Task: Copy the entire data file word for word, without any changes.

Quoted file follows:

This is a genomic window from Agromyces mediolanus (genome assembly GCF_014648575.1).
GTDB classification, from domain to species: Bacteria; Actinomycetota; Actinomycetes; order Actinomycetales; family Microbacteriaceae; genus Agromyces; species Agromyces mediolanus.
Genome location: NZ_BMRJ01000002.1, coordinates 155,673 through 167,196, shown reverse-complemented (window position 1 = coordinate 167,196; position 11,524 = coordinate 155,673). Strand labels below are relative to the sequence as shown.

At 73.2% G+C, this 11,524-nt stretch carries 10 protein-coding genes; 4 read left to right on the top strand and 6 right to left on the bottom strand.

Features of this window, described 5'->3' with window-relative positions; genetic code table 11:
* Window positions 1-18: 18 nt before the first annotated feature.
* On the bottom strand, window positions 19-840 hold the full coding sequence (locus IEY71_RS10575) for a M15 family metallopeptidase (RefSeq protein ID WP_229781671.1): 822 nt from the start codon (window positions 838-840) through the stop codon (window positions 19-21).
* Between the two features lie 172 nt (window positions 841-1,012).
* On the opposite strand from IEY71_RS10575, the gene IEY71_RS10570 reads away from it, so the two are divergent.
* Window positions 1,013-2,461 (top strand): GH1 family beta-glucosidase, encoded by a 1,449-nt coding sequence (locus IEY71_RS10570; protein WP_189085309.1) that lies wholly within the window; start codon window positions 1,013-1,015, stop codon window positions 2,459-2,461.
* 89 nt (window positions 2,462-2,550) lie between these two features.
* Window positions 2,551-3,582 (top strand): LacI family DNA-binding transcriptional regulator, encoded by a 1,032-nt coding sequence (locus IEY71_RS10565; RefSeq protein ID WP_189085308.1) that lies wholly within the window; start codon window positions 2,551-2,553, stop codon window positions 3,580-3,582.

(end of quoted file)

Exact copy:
This is a genomic window from Agromyces mediolanus (genome assembly GCF_014648575.1).
GTDB classification, from domain to species: Bacteria; Actinomycetota; Actinomycetes; order Actinomycetales; family Microbacteriaceae; genus Agromyces; species Agromyces mediolanus.
Genome location: NZ_BMRJ01000002.1, coordinates 155,673 through 167,196, shown reverse-complemented (window position 1 = coordinate 167,196; position 11,524 = coordinate 155,673). Strand labels below are relative to the sequence as shown.

At 73.2% G+C, this 11,524-nt stretch carries 10 protein-coding genes; 4 read left to right on the top strand and 6 right to left on the bottom strand.

Features of this window, described 5'->3' with window-relative positions; genetic code table 11:
* Window positions 1-18: 18 nt before the first annotated feature.
* On the bottom strand, window positions 19-840 hold the full coding sequence (locus IEY71_RS10575) for a M15 family metallopeptidase (RefSeq protein ID WP_229781671.1): 822 nt from the start codon (window positions 838-840) through the stop codon (window positions 19-21).
* Between the two features lie 172 nt (window positions 841-1,012).
* On the opposite strand from IEY71_RS10575, the gene IEY71_RS10570 reads away from it, so the two are divergent.
* Window positions 1,013-2,461 (top strand): GH1 family beta-glucosidase, encoded by a 1,449-nt coding sequence (locus IEY71_RS10570; protein WP_189085309.1) that lies wholly within the window; start codon window positions 1,013-1,015, stop codon window positions 2,459-2,461.
* 89 nt (window positions 2,462-2,550) lie between these two features.
* Window positions 2,551-3,582 (top strand): LacI family DNA-binding transcriptional regulator, encoded by a 1,032-nt coding sequence (locus IEY71_RS10565; RefSeq protein ID WP_189085308.1) that lies wholly within the window; start codon window positions 2,551-2,553, stop codon window positions 3,580-3,582.